Judson is a nineteen year old fresh out of Long Island who, now he’s finished High School, has made a bee-line for New York to fulfil his lifetime ambition of breaking into the business. Of being a crook. His starting point is the Avalon State Bank Tower, room 712, home of Allied Commissioners Courses, Inc, not to mention Intertherapeutic Research Service, Super Star Music Co, and the Commercial Attaché for the country of Maylohda. That’s right, J. C. Taylor.
Josie pins him for a scam artist straight away, but his resume is impressive enough so, instead of closing her mail order businesses down, as she was about to do, having too much to concentrate upon with her fictional United Nations registered country, she takes the kid on to manage that for a percentage.
She also takes Judson under her wing and, to some extent, under Tiny’s, which leads to meeting the rest of the gang. Ever eager, Judson offers his help, and is allowed to do one or two things on the Fareweather heist, but he’s not included in the denouement.
That doesn’t stop him from dropping by on his lunch break, just to see if he can help. The gang has gone by then, as has the loot, but as a souvenir, Judson extracts a painting that he identifies with. It only happens to be a Breughel, and the only score the gang makes out of the whole caper. So Judson gets accepted as part mascot, part-trainee, and is even admitted to the back room at the O.J., carrying a drink identical to Tiny’s.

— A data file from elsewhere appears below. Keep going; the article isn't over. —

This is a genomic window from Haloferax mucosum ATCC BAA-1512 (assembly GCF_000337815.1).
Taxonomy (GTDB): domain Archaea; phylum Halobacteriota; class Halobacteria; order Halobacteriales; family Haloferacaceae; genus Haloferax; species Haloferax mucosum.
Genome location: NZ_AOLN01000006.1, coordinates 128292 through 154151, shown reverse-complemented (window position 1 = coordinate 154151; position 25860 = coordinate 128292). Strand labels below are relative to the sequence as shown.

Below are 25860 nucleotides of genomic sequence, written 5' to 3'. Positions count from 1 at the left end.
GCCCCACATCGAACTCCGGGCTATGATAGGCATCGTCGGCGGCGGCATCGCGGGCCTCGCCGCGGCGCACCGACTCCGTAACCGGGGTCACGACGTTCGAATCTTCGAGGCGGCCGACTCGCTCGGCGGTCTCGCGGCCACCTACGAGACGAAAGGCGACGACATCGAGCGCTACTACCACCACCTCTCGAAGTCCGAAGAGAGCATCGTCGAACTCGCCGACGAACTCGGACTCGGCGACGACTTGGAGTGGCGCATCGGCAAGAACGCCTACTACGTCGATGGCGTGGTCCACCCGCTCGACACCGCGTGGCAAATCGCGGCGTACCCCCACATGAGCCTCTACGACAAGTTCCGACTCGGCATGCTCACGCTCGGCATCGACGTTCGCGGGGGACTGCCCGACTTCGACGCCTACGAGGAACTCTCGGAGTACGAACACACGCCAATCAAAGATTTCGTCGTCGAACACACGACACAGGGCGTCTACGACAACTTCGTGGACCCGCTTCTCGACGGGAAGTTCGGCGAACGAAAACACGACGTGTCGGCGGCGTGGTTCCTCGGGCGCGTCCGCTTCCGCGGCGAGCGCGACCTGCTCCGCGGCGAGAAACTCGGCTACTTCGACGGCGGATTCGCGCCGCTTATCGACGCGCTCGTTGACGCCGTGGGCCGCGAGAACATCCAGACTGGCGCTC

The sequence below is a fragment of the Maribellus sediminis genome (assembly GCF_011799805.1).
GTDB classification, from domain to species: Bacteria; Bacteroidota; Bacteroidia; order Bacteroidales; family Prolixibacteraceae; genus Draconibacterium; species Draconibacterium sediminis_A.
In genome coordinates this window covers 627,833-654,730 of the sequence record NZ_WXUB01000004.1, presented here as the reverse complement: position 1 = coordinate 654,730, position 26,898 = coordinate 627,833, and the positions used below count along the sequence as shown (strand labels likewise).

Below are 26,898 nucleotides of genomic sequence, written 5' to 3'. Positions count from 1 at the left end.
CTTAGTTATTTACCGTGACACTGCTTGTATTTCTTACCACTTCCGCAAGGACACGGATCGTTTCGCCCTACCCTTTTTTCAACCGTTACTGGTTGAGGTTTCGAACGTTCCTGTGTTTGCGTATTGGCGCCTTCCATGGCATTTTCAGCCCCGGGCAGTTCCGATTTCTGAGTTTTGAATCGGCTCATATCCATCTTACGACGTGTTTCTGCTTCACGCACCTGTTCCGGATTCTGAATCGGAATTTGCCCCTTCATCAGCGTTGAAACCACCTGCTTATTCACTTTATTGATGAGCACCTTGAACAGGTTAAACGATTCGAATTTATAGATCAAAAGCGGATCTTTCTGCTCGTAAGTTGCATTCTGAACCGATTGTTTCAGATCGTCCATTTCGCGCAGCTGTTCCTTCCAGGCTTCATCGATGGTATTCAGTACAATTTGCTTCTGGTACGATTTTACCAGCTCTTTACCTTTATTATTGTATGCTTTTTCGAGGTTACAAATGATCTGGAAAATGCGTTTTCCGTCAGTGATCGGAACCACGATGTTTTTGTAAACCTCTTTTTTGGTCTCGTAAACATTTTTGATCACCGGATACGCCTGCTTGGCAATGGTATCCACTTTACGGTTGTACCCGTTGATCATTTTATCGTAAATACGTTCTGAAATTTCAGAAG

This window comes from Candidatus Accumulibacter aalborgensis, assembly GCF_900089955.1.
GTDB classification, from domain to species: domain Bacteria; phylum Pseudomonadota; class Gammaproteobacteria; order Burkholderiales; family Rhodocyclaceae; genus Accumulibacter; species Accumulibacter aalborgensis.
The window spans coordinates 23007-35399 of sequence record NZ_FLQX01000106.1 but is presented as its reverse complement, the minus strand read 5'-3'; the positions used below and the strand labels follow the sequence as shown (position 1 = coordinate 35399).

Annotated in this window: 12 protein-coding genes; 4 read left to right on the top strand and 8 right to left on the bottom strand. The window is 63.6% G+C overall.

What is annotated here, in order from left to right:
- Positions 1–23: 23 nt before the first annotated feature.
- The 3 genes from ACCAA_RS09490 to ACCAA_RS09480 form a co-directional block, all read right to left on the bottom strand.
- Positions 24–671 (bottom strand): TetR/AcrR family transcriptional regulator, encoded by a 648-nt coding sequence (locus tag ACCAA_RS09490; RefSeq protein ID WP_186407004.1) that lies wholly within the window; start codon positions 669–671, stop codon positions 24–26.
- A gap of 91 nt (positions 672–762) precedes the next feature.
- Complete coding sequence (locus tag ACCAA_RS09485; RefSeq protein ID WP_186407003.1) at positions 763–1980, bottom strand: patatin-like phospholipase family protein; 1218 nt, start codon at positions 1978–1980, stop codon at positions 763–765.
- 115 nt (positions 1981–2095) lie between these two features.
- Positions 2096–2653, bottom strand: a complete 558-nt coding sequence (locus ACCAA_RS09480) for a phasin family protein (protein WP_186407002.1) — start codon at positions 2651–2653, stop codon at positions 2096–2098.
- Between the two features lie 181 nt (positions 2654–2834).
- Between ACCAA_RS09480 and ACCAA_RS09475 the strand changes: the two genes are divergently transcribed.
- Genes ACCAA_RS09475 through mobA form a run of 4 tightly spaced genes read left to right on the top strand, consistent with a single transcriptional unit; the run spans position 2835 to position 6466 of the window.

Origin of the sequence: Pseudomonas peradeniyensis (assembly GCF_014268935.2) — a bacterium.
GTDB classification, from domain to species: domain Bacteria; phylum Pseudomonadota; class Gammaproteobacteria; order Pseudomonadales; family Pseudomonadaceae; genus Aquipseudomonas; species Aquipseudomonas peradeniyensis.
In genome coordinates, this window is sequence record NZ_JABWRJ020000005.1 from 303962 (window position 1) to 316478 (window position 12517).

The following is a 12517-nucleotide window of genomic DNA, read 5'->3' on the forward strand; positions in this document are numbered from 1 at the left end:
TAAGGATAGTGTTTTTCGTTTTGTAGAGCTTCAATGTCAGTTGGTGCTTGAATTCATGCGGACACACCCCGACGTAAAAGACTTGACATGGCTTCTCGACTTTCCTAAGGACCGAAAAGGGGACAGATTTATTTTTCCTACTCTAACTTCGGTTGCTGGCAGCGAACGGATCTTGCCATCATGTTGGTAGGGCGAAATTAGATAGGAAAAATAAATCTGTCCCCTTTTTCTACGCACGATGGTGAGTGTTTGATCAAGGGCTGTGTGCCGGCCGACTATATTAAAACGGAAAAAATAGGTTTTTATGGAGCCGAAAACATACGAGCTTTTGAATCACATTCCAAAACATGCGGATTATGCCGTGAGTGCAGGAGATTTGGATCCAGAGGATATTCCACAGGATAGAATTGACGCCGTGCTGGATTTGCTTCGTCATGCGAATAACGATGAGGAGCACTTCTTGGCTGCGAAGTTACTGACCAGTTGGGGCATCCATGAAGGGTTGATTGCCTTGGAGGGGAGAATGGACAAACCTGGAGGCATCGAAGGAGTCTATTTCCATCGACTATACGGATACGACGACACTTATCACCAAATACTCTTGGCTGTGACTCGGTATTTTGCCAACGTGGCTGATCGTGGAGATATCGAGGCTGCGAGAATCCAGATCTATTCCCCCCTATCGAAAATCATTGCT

But where Tiny’s is vodka and red wine, the Kid has to settle for strawberry soda: he’s under age, and Rollo doesn’t want the owner dropping by again any time soon.
So, a fun book, and one that has brought me more laughter on better occasions. It’s also an interesting variation in that the gang’s downfall is entirely due to Dortmunder’s obsession with saving the O.J. holding things up until, in the grand fashion of the best Dortmunder novels, someone else’s life awkwardly gets in the way of the stream-lined criminal plot
By this time, the series has taken on the role of a very comfortable and reassuring experience. We know the characters through and through, we know the running gags, and whilst Westlake always provides twists in the type of caper that underpins the action, we are here to see a performance that covers all the expected bases.
It’s the fate of all long-running series. What we as an audience demand of the books is that they give us an evening with old friends, doing their party pieces. The edge of the first two books has long since gone, that initial recognition of The Hot Rock‘s roots in hard-boiled crime, in Parker. There’s a more comfortable air to events. We read in recognition, not in suspense.
Some will say that that is a bad thing, that it makes series safe, predictable. You know that nothing will happen that changes the status quo, that prevents the beginning of the next book from being radically different from this one.
But this is a comedy series, a comedy set in a milieu that, no matter how much it takes of the everyday, inconvenient, awkward life, is still in an elevated state of absurdity, where we not only tolerate implausibilities but embrace them as cornerstones of the atmosphere Westlake induces. The gift is in maintaining that interest in recurring themes so that they are greeted with a laugh and not a yawn.
Westlake, thirty-five years on from the first book, still does this.